Just got a PR email touting a podcast by John Jullens, a Partner at Booz & Company based in Shanghai.  The podcast sets out eight “best practices” for partnering with a Chinese business and though none of the eight should be the least bit earth shattering for anyone doing business in China or with China, they do all make good sense.  Here they are as set out in my email, with my comments in italics.  

  • Focus on filling capabilities gaps by selecting a partner who is demonstrably able to provide the organizational capabilities a business needs to be successful in China.  In other words, partner with a Chinese company that actually understands China.
  • Don’t be fooled by guanxi, the importance of which is often overestimated and can deter focus from the goal of filling capabilities gaps.  I agree.  For most industries, there are many things more important than guanxi.  For more on the overvaluing of guanxi, check out How We Really Feel About China, Part I: Guanxi
  • Drop the marriage metaphor. This is consistent with Chinese antitrust laws, which allow for “non-monogamous” arrangements, such as joint ventures with more than one partner, including companies that are direct competitors.  My advice here is merely to be flexible.  Set up your deal so that the legal side serves the business side, not vice-versa. 
  • Keep on triangulating to fill data gaps. Because much data is simply not available or transparent in China, foreign businesses must create and constantly maintain their own information base by interviewing officials, friends and business leaders.  Put more simply, make sure that you know your Chinese partner and to know your Chinese partner you must conduct due diligence that goes beyond just documents.  For more on China due diligence, check out Doing Business In China Safely. The Due Diligence Basics.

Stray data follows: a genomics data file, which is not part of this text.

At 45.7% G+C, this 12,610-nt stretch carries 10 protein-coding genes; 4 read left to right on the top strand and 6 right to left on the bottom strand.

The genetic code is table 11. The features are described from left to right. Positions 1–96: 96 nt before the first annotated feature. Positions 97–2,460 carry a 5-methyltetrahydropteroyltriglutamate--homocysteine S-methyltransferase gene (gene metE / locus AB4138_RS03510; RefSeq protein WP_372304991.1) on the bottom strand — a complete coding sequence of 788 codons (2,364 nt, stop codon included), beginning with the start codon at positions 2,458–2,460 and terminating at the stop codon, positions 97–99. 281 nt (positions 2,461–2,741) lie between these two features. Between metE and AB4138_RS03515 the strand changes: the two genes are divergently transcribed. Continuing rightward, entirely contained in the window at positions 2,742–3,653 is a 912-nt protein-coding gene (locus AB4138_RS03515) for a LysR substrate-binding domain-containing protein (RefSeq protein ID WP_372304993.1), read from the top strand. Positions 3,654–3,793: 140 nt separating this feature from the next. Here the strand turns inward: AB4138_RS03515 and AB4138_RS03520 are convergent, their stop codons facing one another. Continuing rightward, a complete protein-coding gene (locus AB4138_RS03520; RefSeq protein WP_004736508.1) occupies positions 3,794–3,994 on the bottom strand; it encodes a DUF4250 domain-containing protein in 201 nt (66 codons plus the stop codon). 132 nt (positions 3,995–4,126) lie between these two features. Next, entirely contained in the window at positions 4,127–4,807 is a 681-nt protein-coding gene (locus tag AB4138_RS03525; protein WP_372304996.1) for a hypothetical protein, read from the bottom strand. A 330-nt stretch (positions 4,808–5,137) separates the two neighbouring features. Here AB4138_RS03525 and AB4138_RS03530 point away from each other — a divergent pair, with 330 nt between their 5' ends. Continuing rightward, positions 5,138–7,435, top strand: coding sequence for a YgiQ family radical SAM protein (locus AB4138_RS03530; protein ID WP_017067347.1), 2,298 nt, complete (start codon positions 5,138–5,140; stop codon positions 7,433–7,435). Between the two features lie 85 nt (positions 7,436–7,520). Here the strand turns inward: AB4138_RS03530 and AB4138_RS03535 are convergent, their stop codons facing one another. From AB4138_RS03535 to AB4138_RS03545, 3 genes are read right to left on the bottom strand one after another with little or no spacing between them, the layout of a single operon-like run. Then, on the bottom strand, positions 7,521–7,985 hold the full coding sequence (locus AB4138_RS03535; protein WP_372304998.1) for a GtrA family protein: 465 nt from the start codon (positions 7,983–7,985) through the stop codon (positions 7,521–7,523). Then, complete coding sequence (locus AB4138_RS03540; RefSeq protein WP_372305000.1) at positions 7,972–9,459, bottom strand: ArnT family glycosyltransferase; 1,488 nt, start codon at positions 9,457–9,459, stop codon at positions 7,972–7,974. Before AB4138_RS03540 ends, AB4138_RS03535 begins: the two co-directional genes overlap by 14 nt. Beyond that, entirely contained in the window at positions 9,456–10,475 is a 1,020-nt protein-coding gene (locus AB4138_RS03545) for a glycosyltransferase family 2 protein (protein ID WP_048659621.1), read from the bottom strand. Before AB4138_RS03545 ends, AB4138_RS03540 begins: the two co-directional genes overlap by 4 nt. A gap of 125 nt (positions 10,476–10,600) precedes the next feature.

• Conduct a thorough stakeholder analysis before signing a deal to identify your Chinese partner’s key decision-makers and influencers, whose identities, interests and roles may not be clear initially. This is particularly important when dealing with Chinese businesses, where the key decision-maker(s) is oftentimes not clear.  
  • Clarify decisions rights up front to prevent unexpected actions by a Chinese partner.  For example, the Chinese partner of a western business once exchanged its entire management team with that of a direct competitor.  This definitely makes good sense. The thing I would add here is that you should not assume anything and, in particularly, you should not assume that your Chinese partner does business even remotely the same way that you do.  
  • Go easy on the integration so as not to impose your business’ processes and standards on a Chinese partner to the point of destroying its unique capabilities and value.  I agree and I think this is important.  I have seen too many deals in the United States where company A buys company B because of what company B has to offer and then goes in and completely remakes company B in company A’s own image, literally stripping off all of what caused company A to buy company B in the first place.  I think this tendency is even greater in transnational deals.  
  • Find ways to earn trust by stressing your long-term commitment, empowering the local deal team and showing respect for your Chinese counterparts. Sure.  Why not?  
What do you think?   What else do you recommend for succeeding at China M&A?